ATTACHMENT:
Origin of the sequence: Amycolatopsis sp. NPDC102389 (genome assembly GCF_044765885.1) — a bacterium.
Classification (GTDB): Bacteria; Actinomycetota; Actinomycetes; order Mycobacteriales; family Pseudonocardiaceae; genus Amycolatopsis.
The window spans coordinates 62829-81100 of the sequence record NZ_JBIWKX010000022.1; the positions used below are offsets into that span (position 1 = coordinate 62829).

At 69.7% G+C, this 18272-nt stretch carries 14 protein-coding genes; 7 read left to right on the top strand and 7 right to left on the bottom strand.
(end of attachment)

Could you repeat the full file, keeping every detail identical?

Origin of the sequence: Amycolatopsis sp. NPDC102389 (genome assembly GCF_044765885.1) — a bacterium.
Classification (GTDB): Bacteria; Actinomycetota; Actinomycetes; order Mycobacteriales; family Pseudonocardiaceae; genus Amycolatopsis.
The window spans coordinates 62829-81100 of the sequence record NZ_JBIWKX010000022.1; the positions used below are offsets into that span (position 1 = coordinate 62829).

At 69.7% G+C, this 18272-nt stretch carries 14 protein-coding genes; 7 read left to right on the top strand and 7 right to left on the bottom strand.